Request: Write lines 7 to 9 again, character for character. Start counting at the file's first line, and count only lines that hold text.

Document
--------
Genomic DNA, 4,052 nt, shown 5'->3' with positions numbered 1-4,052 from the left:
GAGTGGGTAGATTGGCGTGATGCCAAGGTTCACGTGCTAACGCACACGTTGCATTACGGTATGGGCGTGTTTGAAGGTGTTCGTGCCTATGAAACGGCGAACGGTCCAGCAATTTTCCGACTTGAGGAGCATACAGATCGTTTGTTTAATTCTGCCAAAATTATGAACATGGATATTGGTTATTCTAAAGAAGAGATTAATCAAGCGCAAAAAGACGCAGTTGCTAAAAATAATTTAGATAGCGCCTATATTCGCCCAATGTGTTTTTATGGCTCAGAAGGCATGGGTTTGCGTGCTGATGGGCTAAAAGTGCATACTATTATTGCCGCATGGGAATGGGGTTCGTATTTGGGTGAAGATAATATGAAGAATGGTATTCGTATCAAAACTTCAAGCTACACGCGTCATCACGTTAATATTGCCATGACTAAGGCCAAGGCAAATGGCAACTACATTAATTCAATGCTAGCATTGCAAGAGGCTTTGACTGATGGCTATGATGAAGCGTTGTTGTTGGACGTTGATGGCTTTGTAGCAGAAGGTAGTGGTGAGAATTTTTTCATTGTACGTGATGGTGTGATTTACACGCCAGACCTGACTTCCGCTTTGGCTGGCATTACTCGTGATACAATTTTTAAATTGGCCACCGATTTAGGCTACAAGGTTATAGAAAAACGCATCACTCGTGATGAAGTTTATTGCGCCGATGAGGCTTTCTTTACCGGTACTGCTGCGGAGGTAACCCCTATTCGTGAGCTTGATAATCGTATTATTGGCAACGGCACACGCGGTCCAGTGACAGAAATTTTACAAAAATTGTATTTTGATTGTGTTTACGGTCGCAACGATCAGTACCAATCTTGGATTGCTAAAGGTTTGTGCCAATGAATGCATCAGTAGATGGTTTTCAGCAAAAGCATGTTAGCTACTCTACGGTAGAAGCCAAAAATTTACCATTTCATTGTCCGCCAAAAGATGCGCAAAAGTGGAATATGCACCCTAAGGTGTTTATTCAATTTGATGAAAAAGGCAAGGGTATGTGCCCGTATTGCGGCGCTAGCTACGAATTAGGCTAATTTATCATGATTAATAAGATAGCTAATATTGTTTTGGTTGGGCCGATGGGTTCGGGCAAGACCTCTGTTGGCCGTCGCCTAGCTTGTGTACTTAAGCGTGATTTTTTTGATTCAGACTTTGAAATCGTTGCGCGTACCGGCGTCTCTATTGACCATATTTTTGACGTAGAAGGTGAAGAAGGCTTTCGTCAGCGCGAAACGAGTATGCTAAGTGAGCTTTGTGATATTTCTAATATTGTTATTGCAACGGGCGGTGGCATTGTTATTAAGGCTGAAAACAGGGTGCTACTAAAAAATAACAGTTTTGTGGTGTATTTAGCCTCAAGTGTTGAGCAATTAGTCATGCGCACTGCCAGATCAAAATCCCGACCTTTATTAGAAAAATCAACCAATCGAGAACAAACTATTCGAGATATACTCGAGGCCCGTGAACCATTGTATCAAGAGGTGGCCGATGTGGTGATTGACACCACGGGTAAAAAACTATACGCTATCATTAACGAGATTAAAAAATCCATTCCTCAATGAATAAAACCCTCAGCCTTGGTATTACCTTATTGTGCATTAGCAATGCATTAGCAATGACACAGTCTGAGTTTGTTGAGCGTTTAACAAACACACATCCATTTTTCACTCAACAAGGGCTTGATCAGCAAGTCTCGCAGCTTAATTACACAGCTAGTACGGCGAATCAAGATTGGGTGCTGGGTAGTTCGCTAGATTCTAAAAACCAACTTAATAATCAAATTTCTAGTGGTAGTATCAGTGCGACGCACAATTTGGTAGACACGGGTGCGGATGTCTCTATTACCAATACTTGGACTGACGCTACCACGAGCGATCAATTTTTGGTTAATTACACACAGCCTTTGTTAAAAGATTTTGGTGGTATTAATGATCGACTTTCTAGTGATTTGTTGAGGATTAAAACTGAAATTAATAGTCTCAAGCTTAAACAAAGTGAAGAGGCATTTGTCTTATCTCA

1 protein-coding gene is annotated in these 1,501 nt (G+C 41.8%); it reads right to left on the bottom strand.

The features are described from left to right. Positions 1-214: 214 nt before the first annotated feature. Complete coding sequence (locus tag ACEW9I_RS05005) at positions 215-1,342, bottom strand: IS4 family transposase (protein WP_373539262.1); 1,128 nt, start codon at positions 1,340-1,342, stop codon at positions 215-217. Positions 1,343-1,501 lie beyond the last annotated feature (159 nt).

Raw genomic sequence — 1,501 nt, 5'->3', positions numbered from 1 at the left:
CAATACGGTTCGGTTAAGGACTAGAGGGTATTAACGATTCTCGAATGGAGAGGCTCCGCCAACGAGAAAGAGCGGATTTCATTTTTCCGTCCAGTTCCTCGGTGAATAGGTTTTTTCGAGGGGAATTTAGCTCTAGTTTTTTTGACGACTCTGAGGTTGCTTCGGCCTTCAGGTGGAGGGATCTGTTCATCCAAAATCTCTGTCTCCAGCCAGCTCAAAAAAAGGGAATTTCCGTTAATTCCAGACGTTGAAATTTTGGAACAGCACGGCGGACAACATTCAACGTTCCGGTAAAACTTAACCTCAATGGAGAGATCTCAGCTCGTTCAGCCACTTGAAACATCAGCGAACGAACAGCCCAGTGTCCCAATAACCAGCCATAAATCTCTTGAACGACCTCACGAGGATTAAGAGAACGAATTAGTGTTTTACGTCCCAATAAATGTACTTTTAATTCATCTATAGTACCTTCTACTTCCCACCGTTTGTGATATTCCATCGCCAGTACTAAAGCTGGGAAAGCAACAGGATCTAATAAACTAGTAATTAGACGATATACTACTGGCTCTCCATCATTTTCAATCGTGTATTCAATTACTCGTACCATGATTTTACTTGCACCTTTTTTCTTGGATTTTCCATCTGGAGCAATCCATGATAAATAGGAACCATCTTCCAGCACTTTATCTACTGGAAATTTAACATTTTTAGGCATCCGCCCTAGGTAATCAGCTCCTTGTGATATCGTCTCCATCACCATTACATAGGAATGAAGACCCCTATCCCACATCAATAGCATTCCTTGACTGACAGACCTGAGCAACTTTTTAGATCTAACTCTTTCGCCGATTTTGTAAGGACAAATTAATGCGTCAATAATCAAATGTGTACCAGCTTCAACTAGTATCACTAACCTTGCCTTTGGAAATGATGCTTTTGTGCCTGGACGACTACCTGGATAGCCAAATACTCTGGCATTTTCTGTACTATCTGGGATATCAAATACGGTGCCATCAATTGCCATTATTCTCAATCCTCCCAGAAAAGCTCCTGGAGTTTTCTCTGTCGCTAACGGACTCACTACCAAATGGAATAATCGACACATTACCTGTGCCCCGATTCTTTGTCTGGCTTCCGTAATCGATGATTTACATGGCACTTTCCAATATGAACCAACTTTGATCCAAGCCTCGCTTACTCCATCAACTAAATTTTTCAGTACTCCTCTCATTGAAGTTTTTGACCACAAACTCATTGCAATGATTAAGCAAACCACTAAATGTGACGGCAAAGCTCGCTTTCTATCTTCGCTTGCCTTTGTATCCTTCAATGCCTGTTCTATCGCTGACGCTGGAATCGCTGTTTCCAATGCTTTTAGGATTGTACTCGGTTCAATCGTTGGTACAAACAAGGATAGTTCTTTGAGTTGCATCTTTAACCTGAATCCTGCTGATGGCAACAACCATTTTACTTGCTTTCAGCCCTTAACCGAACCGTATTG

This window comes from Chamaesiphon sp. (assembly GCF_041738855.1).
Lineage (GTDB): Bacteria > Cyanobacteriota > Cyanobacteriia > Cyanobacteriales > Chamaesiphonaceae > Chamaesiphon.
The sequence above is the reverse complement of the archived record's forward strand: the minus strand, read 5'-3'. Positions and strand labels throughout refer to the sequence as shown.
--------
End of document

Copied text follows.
This window comes from Chamaesiphon sp. (assembly GCF_041738855.1).
Lineage (GTDB): Bacteria > Cyanobacteriota > Cyanobacteriia > Cyanobacteriales > Chamaesiphonaceae > Chamaesiphon.
The sequence above is the reverse complement of the archived record's forward strand: the minus strand, read 5'-3'. Positions and strand labels throughout refer to the sequence as shown.